Monday, May 6, 2013

The Flame Towers of Baku

Azerbaijan with Capital of Baku on the Caspian Sea

I have just completed a very enjoyable week in Baku, Azerbaijan, a well-off former soviet republic which has both oil and natural gas. On Saturday afternoon an Azeri colleague and her family gave me a personal tour of  Baku's beautiful old city which stems from the 13th Century.  The government has also created a very nice harbor area with a long promenade, excellent local and international restaurants and playgrounds for the children which are heavily frequented by the citizenry in the evenings and on weekends.

Below are some pictures and links related to Baku and Azerbaijan:

Baku - Old City Wal

Mosque in Old City
At Old City Mosque

After my tour of Baku's Old City, my guides drove me to a small village on the banks of the Caspian Sea where we had a wonderful fish dinner.  While the Caspian is quite polluted near the shores where most of the oil rigs are, it is much less so in the middle where the fish are caught.

After dinner we returned to Baku and walked through a memorial park that looks down over the harbor. This area contains three very modern high rise buildings that locals call the "Flame Towers." They are lit at night with constantly changing patterns including bright flames which makes it appear as if they are on fire.  I was mesmerized by them every evening from my room at the Marriott. Below is a youtube video link on the Flame Towers followed by a couple of personal photos:

Baku Flame Towers

View from Marriott Hotel Room: Flame towers in blue, Hilton hotel in foreground with stripes

Baku's eternal flame (as long as the gas doesn't run out)
Flame Towers and Harbor from Marriott during the day

While in Baku I have had many discussions about religion and especially Islam.  One Azeri laughingly said that one of the advantages of having been under the old Soviet system was that religious Islam was suppressed by the Russians and that the people are much better off as a result.  Most are very happy that there is no state religion or talk of Sharia in Azerbaijan and that Islam doesn't completely dominate all aspects of their lives like it does in many Arab countries. 

I have really enjoyed the very tolerant Muslim culture in Baku.  Most Azeris are Shia Muslim who follow most of the colorful Muslim traditions, but do so without the fanaticism often experienced in the Middle East.  I have only seen a couple of women with covered faces  and only a small percentage of women have even their hair covered.  Few Azeris go to the mosque on Fridays even though there are several beautiful ones in Baku. The call to prayer, often shrill in other countries, is toned down and only comes from a limited number of minarets.  When it comes to enjoying a glass of beer or wine in public, Baku is more liberal than my home town of Salt Lake City.  It is more like the wonderful beer gardens of Germany. Below is an interesting article on Azerbaijan's secular version of Islam.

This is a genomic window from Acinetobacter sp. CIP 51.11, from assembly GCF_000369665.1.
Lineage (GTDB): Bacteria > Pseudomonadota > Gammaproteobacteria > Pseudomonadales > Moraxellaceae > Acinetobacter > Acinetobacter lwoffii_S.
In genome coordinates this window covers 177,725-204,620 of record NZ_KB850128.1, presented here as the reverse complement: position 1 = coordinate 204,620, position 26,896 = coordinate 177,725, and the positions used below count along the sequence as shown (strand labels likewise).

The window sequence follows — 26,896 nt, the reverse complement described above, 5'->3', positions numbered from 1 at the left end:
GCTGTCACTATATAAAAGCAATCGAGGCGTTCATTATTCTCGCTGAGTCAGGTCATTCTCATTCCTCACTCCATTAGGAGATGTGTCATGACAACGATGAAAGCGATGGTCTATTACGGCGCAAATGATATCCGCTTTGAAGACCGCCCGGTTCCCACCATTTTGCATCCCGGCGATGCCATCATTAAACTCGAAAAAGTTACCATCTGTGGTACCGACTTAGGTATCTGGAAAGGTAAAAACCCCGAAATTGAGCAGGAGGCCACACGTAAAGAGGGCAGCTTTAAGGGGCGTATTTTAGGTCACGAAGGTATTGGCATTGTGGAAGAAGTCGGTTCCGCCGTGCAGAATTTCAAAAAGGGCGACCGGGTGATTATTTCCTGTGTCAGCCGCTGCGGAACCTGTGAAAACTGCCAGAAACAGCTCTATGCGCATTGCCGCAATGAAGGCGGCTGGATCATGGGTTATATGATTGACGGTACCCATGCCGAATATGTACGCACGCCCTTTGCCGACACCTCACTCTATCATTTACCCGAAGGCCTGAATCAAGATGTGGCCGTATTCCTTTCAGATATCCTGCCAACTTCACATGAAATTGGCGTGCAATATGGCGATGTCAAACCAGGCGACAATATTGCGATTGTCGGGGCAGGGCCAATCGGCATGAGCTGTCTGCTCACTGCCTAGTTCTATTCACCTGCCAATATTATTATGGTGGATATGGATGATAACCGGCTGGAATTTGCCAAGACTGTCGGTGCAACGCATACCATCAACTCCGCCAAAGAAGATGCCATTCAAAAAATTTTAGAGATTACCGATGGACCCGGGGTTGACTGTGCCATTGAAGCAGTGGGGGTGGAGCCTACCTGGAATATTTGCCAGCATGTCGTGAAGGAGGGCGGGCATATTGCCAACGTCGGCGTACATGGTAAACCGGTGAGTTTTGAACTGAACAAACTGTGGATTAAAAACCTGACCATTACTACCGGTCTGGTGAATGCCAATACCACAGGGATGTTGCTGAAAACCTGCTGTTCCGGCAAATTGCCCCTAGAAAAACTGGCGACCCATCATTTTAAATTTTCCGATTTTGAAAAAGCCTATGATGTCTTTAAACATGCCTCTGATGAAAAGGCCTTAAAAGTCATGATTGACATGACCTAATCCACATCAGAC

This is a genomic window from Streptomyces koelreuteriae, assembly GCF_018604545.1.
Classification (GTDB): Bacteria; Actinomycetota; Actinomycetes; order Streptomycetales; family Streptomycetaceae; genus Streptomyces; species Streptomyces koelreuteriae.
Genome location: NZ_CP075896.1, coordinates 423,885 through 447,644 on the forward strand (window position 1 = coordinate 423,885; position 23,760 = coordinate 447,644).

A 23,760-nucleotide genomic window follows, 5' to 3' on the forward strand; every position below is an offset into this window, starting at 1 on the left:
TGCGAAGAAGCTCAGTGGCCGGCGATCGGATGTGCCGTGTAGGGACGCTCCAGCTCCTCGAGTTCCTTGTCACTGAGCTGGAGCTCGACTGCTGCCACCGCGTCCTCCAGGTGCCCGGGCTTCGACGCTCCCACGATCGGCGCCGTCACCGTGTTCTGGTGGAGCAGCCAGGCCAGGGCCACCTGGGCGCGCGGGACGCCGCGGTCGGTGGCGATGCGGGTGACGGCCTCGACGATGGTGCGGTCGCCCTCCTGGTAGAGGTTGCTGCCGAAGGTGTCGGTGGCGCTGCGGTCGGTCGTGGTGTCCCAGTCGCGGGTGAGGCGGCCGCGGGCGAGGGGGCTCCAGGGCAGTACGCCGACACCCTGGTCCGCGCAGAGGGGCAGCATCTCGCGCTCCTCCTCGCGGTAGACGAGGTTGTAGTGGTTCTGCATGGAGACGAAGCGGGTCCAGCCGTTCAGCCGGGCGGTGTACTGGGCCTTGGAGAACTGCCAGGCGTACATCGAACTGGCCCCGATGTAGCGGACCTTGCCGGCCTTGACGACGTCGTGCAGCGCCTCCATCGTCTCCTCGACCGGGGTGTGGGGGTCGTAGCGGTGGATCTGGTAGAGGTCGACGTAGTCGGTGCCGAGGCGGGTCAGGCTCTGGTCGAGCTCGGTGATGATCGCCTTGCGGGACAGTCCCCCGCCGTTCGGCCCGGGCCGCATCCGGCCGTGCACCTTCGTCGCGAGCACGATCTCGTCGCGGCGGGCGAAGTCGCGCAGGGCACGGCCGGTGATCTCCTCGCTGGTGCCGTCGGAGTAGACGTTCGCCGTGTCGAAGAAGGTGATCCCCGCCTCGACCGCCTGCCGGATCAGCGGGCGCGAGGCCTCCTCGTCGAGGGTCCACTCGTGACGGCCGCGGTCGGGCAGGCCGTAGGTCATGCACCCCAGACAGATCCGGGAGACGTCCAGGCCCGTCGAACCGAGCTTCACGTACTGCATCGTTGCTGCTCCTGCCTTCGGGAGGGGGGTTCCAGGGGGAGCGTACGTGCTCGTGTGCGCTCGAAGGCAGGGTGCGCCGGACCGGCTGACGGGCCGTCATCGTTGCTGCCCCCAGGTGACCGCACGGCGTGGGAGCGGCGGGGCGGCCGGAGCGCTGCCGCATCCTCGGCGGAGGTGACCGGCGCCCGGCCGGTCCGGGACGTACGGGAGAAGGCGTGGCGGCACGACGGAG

Tuesday, April 30, 2013

Tbilisi's Historic Center

This week I'm in the Georgian capital of Tbilisi, also called Tiflis.  I was here eight years ago and Tbilisi's Old Town had undergone a remarkable transformation since then. While it still reflects its long period under Soviet rule, many historic buildings have been restored and the city has a very pleasant pedestrian zone with many lovely outdoor cafes, restaurants and bars. On my last visit, the city was being spruced up for an impending visit by George W. Bush.  And the city now has a President George Bush Street (  Do you know any US cities that have streets named after George W. Bush?   

I'm feeling lazy and won't write much on Tbilisi in this blog. But I will include several of my photos and provide a few links at the bottom for anyone who might be interested in post-soviet Georgia or in Georgian history and culture.

Map of Georgia showing the capital Tbilisi
Restaurant: "KGB - Still Watching You"
Cute Canopy on an Ethnic  Restaurant

One of Many Orthodox Churches

Tbilisi Synagogue
Mosque near City Baths 

Statue of St. George with Church in background

Old fascade and porches under renovation

Produce shop

VIP Hotel, Tbilisi

View from Old Town across the Mtkvari River
Tbilisi Baths
Houses on hillside leading up to Castle
Restaurant near Mtkvari River
Souvenir Shop
Stelzer Haus German Restaurant 

View from Mtkvari Bridge Towards Old Town
Cock of the Walk

Interesting Door on a Night Club

Old House With Classic Tbilisi Balcony on City Wall

Folk Dancer Sculpture

Office of the Georgian Orthodox Prelate

Billboard for an Art Exhibit
Old Georgian Architecture With Typical Balcony

In Front of a Tourist Shop

Pedestrian Zone with Restaurants

That's the end of my photos and here are a few links on the Republic of Georgia, Georgian History and Tbilisi.